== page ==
In chronic bronchitis exposure to an irritant over many years causes inflammation in the lungs which leads to the following changes:
- The smooth muscle in the airway becomes thicker and narrows the breathing tubes (airways). The narrowing is permanent and cannot be reversed. You may feel breathless because your lungs and muscles are working harder to move air in and out. However, this does not necessarily mean that your oxygen levels are low (because the breathing muscles around your chest are compensating for the narrowing). You may also experience wheeze due to narrowed breathing tubes.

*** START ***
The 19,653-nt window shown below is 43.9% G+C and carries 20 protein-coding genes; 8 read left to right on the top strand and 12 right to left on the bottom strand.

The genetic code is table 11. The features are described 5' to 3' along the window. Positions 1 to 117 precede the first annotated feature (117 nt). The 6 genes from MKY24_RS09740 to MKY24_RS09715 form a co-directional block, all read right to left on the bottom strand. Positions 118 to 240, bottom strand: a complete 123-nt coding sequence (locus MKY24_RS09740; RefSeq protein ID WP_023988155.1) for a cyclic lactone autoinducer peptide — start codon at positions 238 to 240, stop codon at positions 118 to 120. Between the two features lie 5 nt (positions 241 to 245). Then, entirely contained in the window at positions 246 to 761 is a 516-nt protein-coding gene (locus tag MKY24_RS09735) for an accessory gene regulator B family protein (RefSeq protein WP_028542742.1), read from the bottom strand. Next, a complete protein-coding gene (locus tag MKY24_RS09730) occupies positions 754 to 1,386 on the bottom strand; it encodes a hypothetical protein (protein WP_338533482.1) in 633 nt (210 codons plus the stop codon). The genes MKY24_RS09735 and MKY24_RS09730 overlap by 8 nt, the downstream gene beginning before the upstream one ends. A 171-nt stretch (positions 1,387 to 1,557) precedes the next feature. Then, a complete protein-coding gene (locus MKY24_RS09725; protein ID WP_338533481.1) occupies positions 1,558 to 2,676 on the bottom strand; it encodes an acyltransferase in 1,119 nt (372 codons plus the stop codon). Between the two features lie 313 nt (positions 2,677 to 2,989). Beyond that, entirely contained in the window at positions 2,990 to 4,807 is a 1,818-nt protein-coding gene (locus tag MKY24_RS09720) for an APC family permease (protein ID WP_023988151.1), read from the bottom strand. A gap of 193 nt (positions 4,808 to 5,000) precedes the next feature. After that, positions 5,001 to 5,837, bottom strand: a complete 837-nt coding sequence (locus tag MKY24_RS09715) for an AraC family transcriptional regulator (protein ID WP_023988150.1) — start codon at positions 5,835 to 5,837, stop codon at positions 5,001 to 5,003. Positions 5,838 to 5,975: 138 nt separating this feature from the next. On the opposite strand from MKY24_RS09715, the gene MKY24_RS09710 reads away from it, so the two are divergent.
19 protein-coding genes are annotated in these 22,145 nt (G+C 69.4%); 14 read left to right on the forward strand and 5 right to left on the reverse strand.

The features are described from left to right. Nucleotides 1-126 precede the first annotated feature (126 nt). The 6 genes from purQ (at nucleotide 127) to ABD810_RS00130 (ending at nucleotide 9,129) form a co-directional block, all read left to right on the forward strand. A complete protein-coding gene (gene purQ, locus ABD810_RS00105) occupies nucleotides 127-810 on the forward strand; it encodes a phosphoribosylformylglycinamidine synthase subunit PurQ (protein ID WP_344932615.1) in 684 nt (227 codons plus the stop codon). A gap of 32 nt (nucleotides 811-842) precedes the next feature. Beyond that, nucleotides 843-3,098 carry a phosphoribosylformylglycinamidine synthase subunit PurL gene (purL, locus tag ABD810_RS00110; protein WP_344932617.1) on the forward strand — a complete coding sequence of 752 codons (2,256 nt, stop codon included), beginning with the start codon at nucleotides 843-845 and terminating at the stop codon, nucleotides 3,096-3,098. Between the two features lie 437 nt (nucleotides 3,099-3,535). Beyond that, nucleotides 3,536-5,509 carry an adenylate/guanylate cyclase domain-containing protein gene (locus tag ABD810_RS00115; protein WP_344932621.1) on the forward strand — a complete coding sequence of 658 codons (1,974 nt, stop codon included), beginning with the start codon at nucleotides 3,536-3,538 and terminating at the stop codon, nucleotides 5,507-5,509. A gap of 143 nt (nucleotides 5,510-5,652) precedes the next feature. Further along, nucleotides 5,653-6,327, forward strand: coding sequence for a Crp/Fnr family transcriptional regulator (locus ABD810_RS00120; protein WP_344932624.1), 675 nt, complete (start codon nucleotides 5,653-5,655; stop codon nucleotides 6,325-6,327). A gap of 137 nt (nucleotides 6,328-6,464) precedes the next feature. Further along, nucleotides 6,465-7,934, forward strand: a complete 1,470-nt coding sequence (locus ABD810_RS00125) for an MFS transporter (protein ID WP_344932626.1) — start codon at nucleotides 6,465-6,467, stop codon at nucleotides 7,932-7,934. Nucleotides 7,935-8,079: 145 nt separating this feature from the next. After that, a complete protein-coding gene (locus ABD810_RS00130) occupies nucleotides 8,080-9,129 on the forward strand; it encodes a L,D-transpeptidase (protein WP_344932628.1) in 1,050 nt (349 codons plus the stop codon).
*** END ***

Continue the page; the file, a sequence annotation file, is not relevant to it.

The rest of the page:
- Because the breathing muscles are working harder, this is why you may feel more tiredness and fatigue.
- The mucus glands get bigger and secrete more sputum and the brush lining (cilia) is damaged. Thicker sputum is harder for the damaged brush lining to clear. This might make you prone to a flare up of symptoms, which is sometimes called an exacerbation.
- Germs thrive in warm, moist environments so this could cause a flare-up or an infection.